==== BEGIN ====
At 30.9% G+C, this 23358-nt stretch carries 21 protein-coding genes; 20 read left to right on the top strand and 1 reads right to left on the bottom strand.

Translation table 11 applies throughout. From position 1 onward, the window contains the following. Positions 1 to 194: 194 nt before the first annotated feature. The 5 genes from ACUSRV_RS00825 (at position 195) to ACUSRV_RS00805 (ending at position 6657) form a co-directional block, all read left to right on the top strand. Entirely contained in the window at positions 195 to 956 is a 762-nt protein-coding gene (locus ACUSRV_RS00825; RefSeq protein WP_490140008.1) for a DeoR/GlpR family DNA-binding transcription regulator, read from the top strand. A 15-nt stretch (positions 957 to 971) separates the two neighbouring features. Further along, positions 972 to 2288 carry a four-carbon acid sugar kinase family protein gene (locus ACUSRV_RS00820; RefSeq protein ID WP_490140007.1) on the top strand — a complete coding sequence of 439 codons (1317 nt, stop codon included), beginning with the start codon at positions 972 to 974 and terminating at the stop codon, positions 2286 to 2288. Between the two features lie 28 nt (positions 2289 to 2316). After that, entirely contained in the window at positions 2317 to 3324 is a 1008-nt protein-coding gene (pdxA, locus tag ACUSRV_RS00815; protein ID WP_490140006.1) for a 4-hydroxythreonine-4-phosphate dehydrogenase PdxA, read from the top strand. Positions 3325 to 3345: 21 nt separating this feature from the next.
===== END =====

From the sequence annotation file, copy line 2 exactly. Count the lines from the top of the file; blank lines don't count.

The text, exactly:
Translation table 11 applies throughout. From position 1 onward, the window contains the following. Positions 1 to 194: 194 nt before the first annotated feature. The 5 genes from ACUSRV_RS00825 (at position 195) to ACUSRV_RS00805 (ending at position 6657) form a co-directional block, all read left to right on the top strand. Entirely contained in the window at positions 195 to 956 is a 762-nt protein-coding gene (locus ACUSRV_RS00825; RefSeq protein WP_490140008.1) for a DeoR/GlpR family DNA-binding transcription regulator, read from the top strand. A 15-nt stretch (positions 957 to 971) separates the two neighbouring features. Further along, positions 972 to 2288 carry a four-carbon acid sugar kinase family protein gene (locus ACUSRV_RS00820; RefSeq protein ID WP_490140007.1) on the top strand — a complete coding sequence of 439 codons (1317 nt, stop codon included), beginning with the start codon at positions 972 to 974 and terminating at the stop codon, positions 2286 to 2288. Between the two features lie 28 nt (positions 2289 to 2316). After that, entirely contained in the window at positions 2317 to 3324 is a 1008-nt protein-coding gene (pdxA, locus tag ACUSRV_RS00815; protein ID WP_490140006.1) for a 4-hydroxythreonine-4-phosphate dehydrogenase PdxA, read from the top strand. Positions 3325 to 3345: 21 nt separating this feature from the next.